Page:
Voyeurs Everywhere

“Democracy does not come from a Messiah from above, nor a helicopter from a [western] Union.” – S’bu Zikode, 2013

It is made by the people, demanded and ensured. Unfortunately, that remains the case only in theory. Political bodies have assumed the role of dictators once again, but under the (legitimised) mask of Democracy, through an intricate, almost mind-bogglingly “invisible hand” (Smith, 1759) created web. Countries remain poor because it fits in with the global neo-liberal agenda to promote the idea of Free Markets. Fitting in well with this situation is the concept of Brand Aid. You are sold the idea of a set of starving, agency-lacking countries in what is called the “Global South”. You need to think for them, you need to buy those products so that they aren’t poor, you need to get on a plane, fly off to that impoverished country to experience poverty and do your part as a white privileged person to “ease that country’s suffering”. Of course through some rich-person-created NGO that will probably charge you to work for them claiming to be “voluntary”.

But who am I to talk save as one who discovered these problems after falling for them?


Redundant Groups: Artificially In Solidarity with Key-words

A general feel of the so-called feminism I find on social networks (and I know that isn’t the best source) is limited to either white issues or addressing some selective sense of racism meted out to non males of African origin (“blacks”). There are issues like fatness, consent, body size, shape and (quite limitedly) colour. A woman’s actual appearance. A woman’s sexual habits (only, of course, related to their right to “sleep around” or problems related to sexual harassment) are largely used to represent the larger issue.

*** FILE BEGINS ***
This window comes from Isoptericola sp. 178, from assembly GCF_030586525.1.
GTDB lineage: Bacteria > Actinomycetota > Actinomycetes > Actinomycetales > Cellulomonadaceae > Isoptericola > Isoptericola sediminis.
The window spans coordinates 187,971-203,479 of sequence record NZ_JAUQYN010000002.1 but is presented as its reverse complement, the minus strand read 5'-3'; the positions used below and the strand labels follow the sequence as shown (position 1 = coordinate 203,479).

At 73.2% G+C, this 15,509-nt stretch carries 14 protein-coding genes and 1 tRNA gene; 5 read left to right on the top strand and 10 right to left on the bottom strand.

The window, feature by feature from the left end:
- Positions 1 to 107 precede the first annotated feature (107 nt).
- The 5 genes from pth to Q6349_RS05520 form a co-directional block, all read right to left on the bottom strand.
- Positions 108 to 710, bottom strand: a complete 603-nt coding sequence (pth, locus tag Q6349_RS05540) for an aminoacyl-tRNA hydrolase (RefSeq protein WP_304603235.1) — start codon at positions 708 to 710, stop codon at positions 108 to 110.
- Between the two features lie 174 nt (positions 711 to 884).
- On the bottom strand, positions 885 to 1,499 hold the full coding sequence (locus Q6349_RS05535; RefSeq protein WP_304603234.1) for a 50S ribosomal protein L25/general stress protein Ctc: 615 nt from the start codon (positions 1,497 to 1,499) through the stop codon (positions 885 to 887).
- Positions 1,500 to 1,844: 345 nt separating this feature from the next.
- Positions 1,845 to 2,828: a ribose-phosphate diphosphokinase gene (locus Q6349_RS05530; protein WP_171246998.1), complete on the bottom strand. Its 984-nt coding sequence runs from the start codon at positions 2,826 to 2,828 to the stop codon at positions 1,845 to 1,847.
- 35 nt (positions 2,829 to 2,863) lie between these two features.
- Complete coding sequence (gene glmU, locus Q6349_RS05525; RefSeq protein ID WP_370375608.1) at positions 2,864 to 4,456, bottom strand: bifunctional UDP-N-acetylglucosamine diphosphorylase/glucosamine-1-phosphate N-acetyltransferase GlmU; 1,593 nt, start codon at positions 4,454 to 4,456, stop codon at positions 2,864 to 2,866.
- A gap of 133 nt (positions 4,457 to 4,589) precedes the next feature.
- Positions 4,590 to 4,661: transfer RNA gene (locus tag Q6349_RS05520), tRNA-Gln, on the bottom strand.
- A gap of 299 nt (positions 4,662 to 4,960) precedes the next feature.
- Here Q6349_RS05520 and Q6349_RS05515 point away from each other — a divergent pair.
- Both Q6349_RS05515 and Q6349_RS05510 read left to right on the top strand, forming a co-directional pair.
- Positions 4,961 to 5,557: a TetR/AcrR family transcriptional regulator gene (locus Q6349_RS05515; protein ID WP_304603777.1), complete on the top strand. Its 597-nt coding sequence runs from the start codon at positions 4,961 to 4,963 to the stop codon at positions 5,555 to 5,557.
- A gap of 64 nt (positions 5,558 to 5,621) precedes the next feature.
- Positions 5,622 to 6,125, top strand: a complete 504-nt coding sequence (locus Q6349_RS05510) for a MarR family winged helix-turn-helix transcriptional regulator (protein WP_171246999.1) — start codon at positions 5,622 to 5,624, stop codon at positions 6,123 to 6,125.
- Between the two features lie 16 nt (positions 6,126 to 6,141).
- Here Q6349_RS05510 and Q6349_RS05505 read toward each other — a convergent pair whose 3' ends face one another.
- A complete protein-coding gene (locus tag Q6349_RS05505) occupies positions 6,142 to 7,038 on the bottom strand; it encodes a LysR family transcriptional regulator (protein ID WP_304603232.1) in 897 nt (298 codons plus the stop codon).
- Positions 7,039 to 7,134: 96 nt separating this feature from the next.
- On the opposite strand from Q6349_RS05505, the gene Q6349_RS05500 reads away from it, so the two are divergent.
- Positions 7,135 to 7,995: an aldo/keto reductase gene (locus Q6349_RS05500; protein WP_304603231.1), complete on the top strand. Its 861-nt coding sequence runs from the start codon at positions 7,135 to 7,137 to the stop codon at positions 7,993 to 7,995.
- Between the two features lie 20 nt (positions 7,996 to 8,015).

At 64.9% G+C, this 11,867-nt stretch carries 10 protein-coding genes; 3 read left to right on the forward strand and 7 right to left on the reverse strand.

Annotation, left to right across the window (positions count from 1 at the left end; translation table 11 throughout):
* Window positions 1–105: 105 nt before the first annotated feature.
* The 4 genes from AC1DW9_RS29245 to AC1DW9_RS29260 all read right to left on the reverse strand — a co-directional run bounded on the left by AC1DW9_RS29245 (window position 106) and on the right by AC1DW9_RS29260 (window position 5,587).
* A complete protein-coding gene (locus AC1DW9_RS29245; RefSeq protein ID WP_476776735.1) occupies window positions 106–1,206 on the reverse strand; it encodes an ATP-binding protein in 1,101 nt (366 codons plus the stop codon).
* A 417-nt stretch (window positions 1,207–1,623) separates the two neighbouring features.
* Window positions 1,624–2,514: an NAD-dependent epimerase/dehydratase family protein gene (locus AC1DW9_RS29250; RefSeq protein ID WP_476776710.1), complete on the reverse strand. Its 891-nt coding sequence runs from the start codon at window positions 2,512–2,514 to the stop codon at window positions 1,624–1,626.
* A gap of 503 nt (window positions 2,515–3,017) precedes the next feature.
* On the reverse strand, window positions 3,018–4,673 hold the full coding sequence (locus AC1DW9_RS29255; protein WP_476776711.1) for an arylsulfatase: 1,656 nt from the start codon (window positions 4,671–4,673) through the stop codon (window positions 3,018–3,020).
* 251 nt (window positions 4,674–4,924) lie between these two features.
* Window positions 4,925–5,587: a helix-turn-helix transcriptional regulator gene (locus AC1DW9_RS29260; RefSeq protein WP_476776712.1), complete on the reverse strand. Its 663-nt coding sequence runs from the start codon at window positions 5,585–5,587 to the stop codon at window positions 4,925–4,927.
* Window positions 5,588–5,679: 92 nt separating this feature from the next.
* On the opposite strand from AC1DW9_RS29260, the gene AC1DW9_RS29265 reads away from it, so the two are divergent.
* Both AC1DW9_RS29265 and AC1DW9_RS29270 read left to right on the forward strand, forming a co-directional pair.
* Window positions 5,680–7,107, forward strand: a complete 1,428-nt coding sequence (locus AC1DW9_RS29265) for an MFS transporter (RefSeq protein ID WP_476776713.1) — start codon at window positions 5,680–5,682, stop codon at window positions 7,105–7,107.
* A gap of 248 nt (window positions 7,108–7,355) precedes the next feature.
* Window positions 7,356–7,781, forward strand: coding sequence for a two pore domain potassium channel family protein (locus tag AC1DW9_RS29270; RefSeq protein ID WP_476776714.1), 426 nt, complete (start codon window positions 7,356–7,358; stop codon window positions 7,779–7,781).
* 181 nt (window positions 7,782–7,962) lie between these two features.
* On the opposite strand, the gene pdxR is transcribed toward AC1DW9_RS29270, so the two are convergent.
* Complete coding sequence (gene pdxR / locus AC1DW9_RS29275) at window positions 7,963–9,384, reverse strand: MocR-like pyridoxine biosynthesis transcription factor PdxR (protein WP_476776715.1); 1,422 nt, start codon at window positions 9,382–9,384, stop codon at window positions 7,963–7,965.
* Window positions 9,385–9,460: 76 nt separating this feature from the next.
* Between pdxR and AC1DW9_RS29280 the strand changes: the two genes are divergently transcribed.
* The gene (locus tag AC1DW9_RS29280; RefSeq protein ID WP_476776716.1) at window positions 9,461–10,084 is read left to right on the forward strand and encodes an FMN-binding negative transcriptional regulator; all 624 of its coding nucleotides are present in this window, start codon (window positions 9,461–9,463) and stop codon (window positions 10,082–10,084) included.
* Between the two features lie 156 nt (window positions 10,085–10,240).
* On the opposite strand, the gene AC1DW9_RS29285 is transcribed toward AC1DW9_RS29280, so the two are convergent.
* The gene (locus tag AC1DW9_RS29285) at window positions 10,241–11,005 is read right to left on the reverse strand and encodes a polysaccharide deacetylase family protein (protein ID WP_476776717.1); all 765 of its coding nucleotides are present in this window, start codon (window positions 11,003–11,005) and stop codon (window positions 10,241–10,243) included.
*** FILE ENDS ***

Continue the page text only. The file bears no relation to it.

Every time I look at these pages, where they post pictures of women in bras and knickers being proud of an overflowing tummy and large breasts in push-up bras, their bodies evenly coloured, I think of my own insecurities. What happens to those of us with flat chests and tummies, a line of hair running from below our breasts right till it is hidden into our knickers. What if it meets a tuff of hair we haven’t managed to conceal behind our knickers? What about the spots and scars on our bodies? The various colour tones to our bodies? Do we need to whitewash ourselves? The so-called women’s movements when relating it to bodies and freedom to embody this perfectly hairless physical structure without feeling ashamed is far from what our struggle should be. I feel threatened and left out by such claims of feminism.

That being said, just as a woman should have the right to put her fat (hairless) body into a bikini, should others not have the right to blend out? Or to cover herself as she will and not feel individually oppressed? Our stress on who has the right to be sexual is justified from the largely white debate on using our bodies for sexual pleasure. This concern is either based on slut-shamming or Female Genital Mutilation (FGM) (of course a concern) in “those oppressed countries of the Global South”. There is a lack of critique of a person’s sexual freedom, moving instead towards deductions of women being as sexual as men. What if women aren’t? What if we don’t want to be sexual and just do not enjoy sex? Must we even be so engaged in validating our existence through our position on our sexual activities? Foucault would have something to say.